Preferably the tapered rigid outer surface is ABS plastic (about 0.1 to 0.12 inches thick) and the impact absorbing surface is Ensolite (especially preferred is ALC Ensolite foam from Uniroyal Co.) which is about 0.375 to 0.40 inches thick. Preferably the ABS rigid outer portion is about 4.25 by 5.25 inches and the Ensolite foam portion is about 4.75 by 7 inches (i.e., about 0.5 inches total non-overlap side-to-side and about 1.75 inches total non-overlap top-to-bottom). Preferably the two portions are bonded together such that they are centered relative to one another as shown in FIG. 24a. Preferably the edges of both the rigid outer surface and the impact absorbing foam are tapered or beveled around the entire pad perimeter.
FIG. 25 illustrates a garment adapted to accept the protective pads of this invention and which are especially designed for wearers who might tend to remove the pads during use. Examples of such wearers include, but are not limited to, Alzheimer patients or patients suffering from other forms of dementia who may have a tendency to remove the pads to simply "play" with them or for no reason at all. In this embodiment, the pockets for the protective pads are placed inside the garment rather than on the outside or external surface. Placement of the pockets inside the garment makes it more difficult more such patients to remove the protective pads during use. Thus, a patient suffering from dementia is more likely to have the protective pads in place in the event of a fall. At the same time, the protective pads can easily be removed in the standard manner when the garment is not being worn (e.g., for washing). FIG. 25a is a plan view of the outside leg of the garment having the pocket 24 in the interior of the garment. FIG. 25b is shows the interior of the same leg with pocket 24, Velcro fastener 210, and top pocket flap 214. The pocket 28 is located below the waist band 28 as described above. FIG. 25c shows a side view along line a-a' in FIG. 25b as well as a portion of the hip and thigh 212 of the wearer. The Velcro fastener consists of portions 210 and 208 (i.e., hooks and loops) which allows the top flap 214 to be closed and fastened to the bottom portion of pocket 24. Since both the access to the pocket 24 and the closure portions 210 and 208 are located inside the garment and are adjacent to the leg 212 during use, it is more difficult, and thus less likely, that the patient will remove the pad. The pockets placed inside the garment can be adapted to accept tapered (see FIG. 24) or non-tapered protective pads.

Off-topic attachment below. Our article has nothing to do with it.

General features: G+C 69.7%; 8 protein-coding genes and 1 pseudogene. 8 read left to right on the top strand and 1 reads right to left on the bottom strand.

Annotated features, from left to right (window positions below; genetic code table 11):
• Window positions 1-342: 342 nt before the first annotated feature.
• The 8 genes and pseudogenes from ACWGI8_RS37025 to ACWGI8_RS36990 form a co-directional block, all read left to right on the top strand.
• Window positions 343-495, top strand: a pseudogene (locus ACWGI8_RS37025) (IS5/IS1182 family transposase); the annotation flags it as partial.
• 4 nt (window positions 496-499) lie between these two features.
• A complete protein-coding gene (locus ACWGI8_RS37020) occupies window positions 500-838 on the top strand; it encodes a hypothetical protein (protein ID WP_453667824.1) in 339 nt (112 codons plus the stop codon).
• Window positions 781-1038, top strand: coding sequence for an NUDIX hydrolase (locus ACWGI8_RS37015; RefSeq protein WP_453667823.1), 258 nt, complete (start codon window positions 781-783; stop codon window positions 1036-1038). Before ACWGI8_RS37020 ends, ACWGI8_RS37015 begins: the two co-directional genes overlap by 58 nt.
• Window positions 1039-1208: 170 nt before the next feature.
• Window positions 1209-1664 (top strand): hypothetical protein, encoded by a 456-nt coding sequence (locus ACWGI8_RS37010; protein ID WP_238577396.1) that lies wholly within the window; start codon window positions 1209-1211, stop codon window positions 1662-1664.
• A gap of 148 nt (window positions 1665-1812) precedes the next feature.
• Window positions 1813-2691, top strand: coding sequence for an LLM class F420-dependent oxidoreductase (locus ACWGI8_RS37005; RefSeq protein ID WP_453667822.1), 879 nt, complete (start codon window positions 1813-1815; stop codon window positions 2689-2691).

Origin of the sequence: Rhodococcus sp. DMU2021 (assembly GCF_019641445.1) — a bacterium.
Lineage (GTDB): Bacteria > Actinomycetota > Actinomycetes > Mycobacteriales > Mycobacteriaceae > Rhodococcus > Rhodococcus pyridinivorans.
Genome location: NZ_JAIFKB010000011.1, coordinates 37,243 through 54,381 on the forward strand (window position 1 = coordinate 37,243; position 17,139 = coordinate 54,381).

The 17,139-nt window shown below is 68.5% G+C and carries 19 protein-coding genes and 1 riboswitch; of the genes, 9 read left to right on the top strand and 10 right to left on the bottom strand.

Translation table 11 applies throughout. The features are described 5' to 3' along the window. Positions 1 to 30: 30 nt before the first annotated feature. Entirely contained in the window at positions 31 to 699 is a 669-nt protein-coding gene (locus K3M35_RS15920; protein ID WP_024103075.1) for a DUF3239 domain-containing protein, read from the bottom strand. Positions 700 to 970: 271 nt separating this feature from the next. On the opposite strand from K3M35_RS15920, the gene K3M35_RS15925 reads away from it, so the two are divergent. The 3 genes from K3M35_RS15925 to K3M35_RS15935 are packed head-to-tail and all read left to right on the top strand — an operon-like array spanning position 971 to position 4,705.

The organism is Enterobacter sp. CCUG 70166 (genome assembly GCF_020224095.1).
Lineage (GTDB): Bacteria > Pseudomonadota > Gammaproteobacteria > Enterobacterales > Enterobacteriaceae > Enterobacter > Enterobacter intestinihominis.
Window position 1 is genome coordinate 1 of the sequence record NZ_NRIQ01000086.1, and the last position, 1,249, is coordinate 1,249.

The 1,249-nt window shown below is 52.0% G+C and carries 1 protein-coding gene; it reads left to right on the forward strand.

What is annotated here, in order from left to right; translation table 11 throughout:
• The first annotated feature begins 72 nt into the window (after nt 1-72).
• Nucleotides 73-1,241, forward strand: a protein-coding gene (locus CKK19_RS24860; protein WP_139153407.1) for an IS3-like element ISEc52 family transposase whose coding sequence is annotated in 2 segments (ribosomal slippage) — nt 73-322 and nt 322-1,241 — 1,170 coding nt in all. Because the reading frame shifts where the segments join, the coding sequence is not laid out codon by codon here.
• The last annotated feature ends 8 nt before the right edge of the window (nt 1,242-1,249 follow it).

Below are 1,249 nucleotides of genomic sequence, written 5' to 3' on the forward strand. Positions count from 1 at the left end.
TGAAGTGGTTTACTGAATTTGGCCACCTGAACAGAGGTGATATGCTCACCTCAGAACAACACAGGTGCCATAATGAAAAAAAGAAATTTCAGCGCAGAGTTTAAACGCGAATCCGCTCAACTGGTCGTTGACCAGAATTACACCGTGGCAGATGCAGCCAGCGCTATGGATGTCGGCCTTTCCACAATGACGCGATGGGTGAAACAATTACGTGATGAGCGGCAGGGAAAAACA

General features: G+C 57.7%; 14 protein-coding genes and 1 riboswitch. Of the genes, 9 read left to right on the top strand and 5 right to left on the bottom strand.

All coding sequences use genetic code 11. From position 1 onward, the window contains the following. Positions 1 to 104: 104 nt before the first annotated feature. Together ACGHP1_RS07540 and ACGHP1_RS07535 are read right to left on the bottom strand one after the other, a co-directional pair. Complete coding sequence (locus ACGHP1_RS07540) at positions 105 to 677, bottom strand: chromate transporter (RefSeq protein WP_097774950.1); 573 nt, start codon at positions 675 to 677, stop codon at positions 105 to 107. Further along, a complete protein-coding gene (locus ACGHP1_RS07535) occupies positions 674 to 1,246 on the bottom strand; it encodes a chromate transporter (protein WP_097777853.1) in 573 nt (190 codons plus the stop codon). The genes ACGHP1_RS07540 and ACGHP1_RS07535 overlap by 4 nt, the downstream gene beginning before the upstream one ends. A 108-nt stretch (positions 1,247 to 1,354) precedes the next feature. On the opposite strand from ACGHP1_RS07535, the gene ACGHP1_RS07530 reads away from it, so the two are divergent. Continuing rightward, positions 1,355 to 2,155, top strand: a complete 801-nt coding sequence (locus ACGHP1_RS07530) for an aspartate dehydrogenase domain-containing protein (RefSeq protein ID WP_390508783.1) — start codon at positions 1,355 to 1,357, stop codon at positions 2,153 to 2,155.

Although the invention has been described with regard to its preferred embodiments, which constitute the best mode presently known to the inventor, it should be understood that various changes and modifications may be made without departing from the scope of the invention which is set forth in the claims appended hereto.
|Cited Patent||Filing date||Publication date||Applicant||Title|
|US1177408 *||17 Jun 1914||28 Mar 1916||Reinfel Mfg Co Inc||Garment-pad.|
|US2727278 *||21 Nov 1952||20 Dec 1955||Robert D Thompson||Method of making molded composite article|
|US3170163 *||15 May 1962||23 Feb 1965||Hal D Mitchell||Football uniform|